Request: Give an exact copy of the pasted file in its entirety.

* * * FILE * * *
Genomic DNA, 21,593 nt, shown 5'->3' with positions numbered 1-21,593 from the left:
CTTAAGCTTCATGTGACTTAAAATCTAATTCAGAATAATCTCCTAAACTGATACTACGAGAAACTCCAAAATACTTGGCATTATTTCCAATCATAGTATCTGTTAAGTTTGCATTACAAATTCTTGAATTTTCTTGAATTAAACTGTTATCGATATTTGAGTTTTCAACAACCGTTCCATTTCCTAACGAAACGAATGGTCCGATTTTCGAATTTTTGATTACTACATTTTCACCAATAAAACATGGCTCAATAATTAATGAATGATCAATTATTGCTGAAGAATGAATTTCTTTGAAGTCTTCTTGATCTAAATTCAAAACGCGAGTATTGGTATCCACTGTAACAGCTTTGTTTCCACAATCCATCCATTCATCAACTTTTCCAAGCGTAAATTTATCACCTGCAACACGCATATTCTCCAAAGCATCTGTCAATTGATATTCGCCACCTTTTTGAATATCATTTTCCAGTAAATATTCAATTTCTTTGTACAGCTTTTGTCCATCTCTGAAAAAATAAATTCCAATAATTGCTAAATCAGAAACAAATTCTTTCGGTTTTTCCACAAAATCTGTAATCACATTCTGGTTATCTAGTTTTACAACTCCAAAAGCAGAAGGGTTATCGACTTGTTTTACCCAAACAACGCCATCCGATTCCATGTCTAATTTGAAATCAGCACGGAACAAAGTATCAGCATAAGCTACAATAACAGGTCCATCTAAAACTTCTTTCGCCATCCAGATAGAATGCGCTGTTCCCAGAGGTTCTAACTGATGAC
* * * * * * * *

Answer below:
Genomic DNA, 21,593 nt, shown 5'->3' with positions numbered 1-21,593 from the left:
CTTAAGCTTCATGTGACTTAAAATCTAATTCAGAATAATCTCCTAAACTGATACTACGAGAAACTCCAAAATACTTGGCATTATTTCCAATCATAGTATCTGTTAAGTTTGCATTACAAATTCTTGAATTTTCTTGAATTAAACTGTTATCGATATTTGAGTTTTCAACAACCGTTCCATTTCCTAACGAAACGAATGGTCCGATTTTCGAATTTTTGATTACTACATTTTCACCAATAAAACATGGCTCAATAATTAATGAATGATCAATTATTGCTGAAGAATGAATTTCTTTGAAGTCTTCTTGATCTAAATTCAAAACGCGAGTATTGGTATCCACTGTAACAGCTTTGTTTCCACAATCCATCCATTCATCAACTTTTCCAAGCGTAAATTTATCACCTGCAACACGCATATTCTCCAAAGCATCTGTCAATTGATATTCGCCACCTTTTTGAATATCATTTTCCAGTAAATATTCAATTTCTTTGTACAGCTTTTGTCCATCTCTGAAAAAATAAATTCCAATAATTGCTAAATCAGAAACAAATTCTTTCGGTTTTTCCACAAAATCTGTAATCACATTCTGGTTATCTAGTTTTACAACTCCAAAAGCAGAAGGGTTATCGACTTGTTTTACCCAAACAACGCCATCCGATTCCATGTCTAATTTGAAATCAGCACGGAACAAAGTATCAGCATAAGCTACAATAACAGGTCCATCTAAAACTTCTTTCGCCATCCAGATAGAATGCGCTGTTCCCAGAGGTTCTAACTGATGAC